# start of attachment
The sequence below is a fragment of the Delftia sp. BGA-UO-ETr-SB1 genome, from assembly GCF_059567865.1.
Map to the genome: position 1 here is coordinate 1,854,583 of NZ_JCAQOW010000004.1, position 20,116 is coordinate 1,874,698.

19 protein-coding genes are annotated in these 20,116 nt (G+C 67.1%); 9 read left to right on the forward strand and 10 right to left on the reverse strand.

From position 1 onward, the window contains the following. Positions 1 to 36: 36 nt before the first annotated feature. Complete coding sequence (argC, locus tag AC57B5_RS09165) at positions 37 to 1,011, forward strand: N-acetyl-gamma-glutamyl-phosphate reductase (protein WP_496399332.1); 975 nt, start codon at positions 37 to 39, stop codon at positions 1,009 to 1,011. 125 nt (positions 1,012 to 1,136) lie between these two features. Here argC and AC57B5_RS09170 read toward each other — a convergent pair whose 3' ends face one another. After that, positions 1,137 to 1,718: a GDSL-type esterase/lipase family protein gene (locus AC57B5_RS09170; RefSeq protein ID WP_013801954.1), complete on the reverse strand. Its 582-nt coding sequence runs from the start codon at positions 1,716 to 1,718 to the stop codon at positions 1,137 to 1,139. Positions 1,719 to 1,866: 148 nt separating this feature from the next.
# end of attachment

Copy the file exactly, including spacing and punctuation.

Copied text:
The sequence below is a fragment of the Delftia sp. BGA-UO-ETr-SB1 genome, from assembly GCF_059567865.1.
Map to the genome: position 1 here is coordinate 1,854,583 of NZ_JCAQOW010000004.1, position 20,116 is coordinate 1,874,698.

19 protein-coding genes are annotated in these 20,116 nt (G+C 67.1%); 9 read left to right on the forward strand and 10 right to left on the reverse strand.

From position 1 onward, the window contains the following. Positions 1 to 36: 36 nt before the first annotated feature. Complete coding sequence (argC, locus tag AC57B5_RS09165) at positions 37 to 1,011, forward strand: N-acetyl-gamma-glutamyl-phosphate reductase (protein WP_496399332.1); 975 nt, start codon at positions 37 to 39, stop codon at positions 1,009 to 1,011. 125 nt (positions 1,012 to 1,136) lie between these two features. Here argC and AC57B5_RS09170 read toward each other — a convergent pair whose 3' ends face one another. After that, positions 1,137 to 1,718: a GDSL-type esterase/lipase family protein gene (locus AC57B5_RS09170; RefSeq protein ID WP_013801954.1), complete on the reverse strand. Its 582-nt coding sequence runs from the start codon at positions 1,716 to 1,718 to the stop codon at positions 1,137 to 1,139. Positions 1,719 to 1,866: 148 nt separating this feature from the next.